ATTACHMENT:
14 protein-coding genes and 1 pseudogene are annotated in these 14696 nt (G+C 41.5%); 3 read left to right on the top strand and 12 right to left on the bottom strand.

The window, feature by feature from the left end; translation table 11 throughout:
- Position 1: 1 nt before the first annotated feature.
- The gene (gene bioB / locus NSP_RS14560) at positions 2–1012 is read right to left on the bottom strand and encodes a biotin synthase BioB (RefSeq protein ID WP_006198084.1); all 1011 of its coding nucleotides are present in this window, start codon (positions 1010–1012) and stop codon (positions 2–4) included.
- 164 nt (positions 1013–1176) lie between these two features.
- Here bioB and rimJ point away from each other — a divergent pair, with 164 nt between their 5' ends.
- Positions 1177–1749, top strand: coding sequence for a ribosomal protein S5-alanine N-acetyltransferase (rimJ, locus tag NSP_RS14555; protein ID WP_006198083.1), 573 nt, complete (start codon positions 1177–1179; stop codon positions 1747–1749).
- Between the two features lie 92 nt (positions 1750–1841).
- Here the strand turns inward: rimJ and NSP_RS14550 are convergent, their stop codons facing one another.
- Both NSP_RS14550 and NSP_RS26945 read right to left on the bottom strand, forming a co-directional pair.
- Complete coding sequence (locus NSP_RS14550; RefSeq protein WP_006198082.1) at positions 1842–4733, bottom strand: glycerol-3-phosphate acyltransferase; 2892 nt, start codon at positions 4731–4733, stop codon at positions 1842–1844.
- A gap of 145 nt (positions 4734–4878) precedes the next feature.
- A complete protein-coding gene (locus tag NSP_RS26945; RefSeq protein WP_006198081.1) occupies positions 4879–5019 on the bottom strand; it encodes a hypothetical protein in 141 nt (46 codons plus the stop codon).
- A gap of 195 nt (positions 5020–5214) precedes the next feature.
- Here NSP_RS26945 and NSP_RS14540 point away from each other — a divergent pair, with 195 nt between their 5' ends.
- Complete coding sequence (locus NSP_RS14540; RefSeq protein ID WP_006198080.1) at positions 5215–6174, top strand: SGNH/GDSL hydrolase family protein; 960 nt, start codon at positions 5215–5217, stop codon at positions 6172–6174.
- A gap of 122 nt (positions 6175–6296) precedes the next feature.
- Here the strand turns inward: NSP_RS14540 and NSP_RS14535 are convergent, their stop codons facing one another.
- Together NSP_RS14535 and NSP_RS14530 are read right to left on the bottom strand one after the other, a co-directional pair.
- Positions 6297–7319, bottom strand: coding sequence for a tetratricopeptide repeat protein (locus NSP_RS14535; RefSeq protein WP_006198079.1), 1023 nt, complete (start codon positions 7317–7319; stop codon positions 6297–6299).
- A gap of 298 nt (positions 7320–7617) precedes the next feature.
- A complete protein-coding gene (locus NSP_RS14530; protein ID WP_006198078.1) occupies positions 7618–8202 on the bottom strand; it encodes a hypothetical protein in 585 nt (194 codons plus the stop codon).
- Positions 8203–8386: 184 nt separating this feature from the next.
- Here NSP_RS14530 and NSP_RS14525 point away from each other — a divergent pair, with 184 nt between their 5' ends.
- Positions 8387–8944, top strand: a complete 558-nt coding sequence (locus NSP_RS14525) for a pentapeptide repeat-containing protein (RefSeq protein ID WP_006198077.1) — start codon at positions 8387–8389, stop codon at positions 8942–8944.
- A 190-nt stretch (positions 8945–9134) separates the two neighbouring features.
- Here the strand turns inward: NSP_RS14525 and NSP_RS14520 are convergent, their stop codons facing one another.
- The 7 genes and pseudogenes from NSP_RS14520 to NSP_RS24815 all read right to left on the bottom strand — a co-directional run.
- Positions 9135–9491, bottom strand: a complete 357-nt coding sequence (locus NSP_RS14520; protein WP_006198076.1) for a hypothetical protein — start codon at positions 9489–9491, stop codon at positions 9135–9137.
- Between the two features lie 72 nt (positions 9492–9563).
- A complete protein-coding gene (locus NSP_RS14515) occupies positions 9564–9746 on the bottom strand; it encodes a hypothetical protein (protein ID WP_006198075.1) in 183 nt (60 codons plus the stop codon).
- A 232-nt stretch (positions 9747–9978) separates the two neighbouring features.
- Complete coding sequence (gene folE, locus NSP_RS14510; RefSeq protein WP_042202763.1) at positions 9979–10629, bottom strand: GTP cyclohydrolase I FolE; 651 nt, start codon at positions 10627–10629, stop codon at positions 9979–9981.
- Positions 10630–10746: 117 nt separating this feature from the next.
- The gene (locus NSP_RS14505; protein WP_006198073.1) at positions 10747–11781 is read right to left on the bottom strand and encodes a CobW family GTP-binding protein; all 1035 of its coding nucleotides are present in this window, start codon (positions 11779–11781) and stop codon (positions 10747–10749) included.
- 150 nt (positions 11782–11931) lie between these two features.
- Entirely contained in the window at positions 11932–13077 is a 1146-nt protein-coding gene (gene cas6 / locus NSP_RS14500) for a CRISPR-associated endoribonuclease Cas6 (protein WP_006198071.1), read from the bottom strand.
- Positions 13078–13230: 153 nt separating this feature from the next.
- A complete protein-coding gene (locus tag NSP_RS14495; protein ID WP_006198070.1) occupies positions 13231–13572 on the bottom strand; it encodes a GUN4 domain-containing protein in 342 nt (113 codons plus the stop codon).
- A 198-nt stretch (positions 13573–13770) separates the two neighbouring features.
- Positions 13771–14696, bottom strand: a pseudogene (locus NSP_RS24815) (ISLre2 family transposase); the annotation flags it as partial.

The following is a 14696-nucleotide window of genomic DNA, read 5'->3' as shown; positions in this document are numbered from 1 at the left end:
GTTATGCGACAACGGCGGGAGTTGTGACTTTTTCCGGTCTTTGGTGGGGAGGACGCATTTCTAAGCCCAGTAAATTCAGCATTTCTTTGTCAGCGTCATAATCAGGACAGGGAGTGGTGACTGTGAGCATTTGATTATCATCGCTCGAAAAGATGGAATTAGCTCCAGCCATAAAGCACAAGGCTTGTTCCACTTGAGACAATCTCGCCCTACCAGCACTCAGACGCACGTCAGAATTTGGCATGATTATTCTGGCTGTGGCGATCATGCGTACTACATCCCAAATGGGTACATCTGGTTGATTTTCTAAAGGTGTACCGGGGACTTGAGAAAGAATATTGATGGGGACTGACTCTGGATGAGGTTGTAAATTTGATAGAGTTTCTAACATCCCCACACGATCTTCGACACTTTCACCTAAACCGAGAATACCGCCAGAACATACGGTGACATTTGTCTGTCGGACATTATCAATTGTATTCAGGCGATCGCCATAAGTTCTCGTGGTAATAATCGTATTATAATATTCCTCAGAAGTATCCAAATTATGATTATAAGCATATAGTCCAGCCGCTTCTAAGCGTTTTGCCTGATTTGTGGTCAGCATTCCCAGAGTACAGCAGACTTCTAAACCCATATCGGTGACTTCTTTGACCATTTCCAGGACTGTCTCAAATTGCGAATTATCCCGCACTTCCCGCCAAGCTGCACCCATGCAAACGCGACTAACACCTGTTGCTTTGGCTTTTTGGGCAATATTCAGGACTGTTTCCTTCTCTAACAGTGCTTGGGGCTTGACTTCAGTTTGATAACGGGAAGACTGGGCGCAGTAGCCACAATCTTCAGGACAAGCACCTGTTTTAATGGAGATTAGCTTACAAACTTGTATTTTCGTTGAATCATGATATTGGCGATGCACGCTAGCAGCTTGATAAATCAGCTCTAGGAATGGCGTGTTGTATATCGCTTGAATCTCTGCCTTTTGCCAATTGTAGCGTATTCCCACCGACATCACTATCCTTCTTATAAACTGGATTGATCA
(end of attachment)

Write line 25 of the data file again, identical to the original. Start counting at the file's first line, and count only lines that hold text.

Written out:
- Positions 8387–8944, top strand: a complete 558-nt coding sequence (locus NSP_RS14525) for a pentapeptide repeat-containing protein (RefSeq protein ID WP_006198077.1) — start codon at positions 8387–8389, stop codon at positions 8942–8944.